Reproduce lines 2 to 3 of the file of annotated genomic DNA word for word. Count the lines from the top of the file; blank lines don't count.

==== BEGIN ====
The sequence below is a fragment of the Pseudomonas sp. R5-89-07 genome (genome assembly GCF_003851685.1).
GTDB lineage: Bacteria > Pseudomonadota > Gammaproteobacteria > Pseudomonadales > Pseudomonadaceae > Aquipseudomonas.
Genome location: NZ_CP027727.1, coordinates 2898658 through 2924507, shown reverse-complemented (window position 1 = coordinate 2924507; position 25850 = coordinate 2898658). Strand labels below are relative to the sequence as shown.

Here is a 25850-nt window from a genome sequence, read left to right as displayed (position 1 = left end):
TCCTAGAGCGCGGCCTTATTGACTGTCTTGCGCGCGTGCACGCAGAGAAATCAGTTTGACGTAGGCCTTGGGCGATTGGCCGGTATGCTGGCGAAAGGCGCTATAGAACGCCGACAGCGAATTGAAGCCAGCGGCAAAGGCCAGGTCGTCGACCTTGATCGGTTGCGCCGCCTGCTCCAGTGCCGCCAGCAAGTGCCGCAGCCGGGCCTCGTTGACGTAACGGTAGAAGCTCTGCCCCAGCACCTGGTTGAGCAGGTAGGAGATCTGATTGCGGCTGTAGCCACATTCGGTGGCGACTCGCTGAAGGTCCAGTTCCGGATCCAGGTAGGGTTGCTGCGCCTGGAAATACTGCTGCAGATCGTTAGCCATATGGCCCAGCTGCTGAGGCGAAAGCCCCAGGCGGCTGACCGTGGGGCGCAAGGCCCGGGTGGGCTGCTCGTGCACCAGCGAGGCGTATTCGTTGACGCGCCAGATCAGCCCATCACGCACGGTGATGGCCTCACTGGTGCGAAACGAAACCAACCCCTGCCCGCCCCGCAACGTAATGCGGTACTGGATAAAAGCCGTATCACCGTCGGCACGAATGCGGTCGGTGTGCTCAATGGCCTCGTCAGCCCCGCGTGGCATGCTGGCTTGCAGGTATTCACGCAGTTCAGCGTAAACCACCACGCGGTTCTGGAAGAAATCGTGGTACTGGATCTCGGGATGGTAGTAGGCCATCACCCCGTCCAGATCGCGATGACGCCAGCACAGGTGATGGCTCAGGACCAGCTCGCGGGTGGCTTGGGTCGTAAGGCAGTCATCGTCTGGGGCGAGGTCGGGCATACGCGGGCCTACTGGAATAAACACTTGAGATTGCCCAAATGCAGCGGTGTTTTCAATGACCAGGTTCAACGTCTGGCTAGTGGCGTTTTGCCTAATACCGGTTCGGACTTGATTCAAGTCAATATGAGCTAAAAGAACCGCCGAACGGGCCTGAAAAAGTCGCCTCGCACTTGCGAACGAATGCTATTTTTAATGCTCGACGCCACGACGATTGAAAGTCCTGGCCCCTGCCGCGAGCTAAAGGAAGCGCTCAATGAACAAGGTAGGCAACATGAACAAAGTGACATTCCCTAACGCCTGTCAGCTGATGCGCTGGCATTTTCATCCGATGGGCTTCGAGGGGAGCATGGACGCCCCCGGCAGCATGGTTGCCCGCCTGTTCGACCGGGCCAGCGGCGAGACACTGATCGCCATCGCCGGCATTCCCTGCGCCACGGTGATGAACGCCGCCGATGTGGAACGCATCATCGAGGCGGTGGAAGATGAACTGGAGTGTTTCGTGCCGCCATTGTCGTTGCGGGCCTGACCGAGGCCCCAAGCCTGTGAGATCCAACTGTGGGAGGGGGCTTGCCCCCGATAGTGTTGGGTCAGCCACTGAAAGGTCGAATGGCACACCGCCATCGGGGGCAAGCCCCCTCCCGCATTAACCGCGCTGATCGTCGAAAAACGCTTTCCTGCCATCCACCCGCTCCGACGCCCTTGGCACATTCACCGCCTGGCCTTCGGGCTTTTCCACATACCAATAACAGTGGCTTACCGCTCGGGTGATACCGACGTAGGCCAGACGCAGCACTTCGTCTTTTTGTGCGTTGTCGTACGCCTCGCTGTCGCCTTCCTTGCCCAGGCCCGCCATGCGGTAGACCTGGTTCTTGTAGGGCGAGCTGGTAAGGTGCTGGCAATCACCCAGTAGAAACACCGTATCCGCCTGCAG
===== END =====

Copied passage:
GTDB lineage: Bacteria > Pseudomonadota > Gammaproteobacteria > Pseudomonadales > Pseudomonadaceae > Aquipseudomonas.
Genome location: NZ_CP027727.1, coordinates 2898658 through 2924507, shown reverse-complemented (window position 1 = coordinate 2924507; position 25850 = coordinate 2898658). Strand labels below are relative to the sequence as shown.